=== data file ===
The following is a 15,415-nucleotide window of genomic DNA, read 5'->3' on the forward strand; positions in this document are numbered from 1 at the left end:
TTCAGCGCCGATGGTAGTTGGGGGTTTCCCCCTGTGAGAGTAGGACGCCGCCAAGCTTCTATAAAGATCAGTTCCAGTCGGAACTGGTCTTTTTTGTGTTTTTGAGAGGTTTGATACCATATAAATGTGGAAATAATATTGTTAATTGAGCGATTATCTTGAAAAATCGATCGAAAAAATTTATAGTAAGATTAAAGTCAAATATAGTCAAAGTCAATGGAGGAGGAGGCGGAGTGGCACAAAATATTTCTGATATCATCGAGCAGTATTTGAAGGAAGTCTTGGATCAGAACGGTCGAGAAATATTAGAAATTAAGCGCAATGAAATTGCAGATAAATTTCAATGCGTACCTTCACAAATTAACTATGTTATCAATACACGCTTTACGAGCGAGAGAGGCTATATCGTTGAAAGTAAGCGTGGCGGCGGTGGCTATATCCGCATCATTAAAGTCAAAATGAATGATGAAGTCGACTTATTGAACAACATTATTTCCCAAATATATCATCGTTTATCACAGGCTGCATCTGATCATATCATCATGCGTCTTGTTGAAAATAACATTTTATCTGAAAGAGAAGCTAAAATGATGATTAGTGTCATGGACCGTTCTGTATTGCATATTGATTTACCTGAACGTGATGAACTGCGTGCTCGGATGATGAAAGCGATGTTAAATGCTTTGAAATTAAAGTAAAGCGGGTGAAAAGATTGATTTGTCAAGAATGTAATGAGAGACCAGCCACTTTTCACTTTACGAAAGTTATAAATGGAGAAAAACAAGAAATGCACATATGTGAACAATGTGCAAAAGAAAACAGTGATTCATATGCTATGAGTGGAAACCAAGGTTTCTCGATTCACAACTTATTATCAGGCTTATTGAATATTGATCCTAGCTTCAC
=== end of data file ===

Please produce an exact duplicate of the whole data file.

The following is a 15,415-nucleotide window of genomic DNA, read 5'->3' on the forward strand; positions in this document are numbered from 1 at the left end:
TTCAGCGCCGATGGTAGTTGGGGGTTTCCCCCTGTGAGAGTAGGACGCCGCCAAGCTTCTATAAAGATCAGTTCCAGTCGGAACTGGTCTTTTTTGTGTTTTTGAGAGGTTTGATACCATATAAATGTGGAAATAATATTGTTAATTGAGCGATTATCTTGAAAAATCGATCGAAAAAATTTATAGTAAGATTAAAGTCAAATATAGTCAAAGTCAATGGAGGAGGAGGCGGAGTGGCACAAAATATTTCTGATATCATCGAGCAGTATTTGAAGGAAGTCTTGGATCAGAACGGTCGAGAAATATTAGAAATTAAGCGCAATGAAATTGCAGATAAATTTCAATGCGTACCTTCACAAATTAACTATGTTATCAATACACGCTTTACGAGCGAGAGAGGCTATATCGTTGAAAGTAAGCGTGGCGGCGGTGGCTATATCCGCATCATTAAAGTCAAAATGAATGATGAAGTCGACTTATTGAACAACATTATTTCCCAAATATATCATCGTTTATCACAGGCTGCATCTGATCATATCATCATGCGTCTTGTTGAAAATAACATTTTATCTGAAAGAGAAGCTAAAATGATGATTAGTGTCATGGACCGTTCTGTATTGCATATTGATTTACCTGAACGTGATGAACTGCGTGCTCGGATGATGAAAGCGATGTTAAATGCTTTGAAATTAAAGTAAAGCGGGTGAAAAGATTGATTTGTCAAGAATGTAATGAGAGACCAGCCACTTTTCACTTTACGAAAGTTATAAATGGAGAAAAACAAGAAATGCACATATGTGAACAATGTGCAAAAGAAAACAGTGATTCATATGCTATGAGTGGAAACCAAGGTTTCTCGATTCACAACTTATTATCAGGCTTATTGAATATTGATCCTAGCTTCAC